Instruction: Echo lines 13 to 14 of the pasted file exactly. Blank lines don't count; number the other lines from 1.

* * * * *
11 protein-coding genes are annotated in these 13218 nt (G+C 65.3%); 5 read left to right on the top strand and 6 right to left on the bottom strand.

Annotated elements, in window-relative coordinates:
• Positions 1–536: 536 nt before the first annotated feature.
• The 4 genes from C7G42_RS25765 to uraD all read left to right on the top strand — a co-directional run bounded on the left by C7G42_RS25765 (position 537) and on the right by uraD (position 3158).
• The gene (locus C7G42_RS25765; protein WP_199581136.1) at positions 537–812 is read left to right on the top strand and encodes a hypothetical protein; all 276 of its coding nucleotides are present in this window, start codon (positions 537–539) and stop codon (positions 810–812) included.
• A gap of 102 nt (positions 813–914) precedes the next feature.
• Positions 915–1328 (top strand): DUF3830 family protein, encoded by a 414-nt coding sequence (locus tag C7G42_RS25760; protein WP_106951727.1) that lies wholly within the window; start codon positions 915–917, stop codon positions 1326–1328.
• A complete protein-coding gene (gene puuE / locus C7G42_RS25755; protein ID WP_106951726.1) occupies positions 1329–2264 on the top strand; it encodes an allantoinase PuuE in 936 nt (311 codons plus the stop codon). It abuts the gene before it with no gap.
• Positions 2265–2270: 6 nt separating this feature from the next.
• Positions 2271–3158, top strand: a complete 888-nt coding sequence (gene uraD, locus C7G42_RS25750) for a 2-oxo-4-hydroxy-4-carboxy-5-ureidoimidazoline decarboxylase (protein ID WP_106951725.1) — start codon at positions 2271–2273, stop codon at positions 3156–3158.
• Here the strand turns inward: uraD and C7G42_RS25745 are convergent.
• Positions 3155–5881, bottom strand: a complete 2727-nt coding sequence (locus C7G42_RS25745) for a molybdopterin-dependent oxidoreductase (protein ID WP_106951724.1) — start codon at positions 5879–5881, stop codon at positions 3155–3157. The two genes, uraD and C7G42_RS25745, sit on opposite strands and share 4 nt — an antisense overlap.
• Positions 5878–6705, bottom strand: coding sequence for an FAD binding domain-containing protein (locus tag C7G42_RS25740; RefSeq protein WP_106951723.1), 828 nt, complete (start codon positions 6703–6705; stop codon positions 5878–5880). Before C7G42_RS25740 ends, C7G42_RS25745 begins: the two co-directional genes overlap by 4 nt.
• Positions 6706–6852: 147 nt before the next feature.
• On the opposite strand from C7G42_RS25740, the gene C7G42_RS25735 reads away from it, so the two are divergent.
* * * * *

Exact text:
• Positions 5878–6705, bottom strand: coding sequence for an FAD binding domain-containing protein (locus tag C7G42_RS25740; RefSeq protein WP_106951723.1), 828 nt, complete (start codon positions 6703–6705; stop codon positions 5878–5880). Before C7G42_RS25740 ends, C7G42_RS25745 begins: the two co-directional genes overlap by 4 nt.
• Positions 6706–6852: 147 nt before the next feature.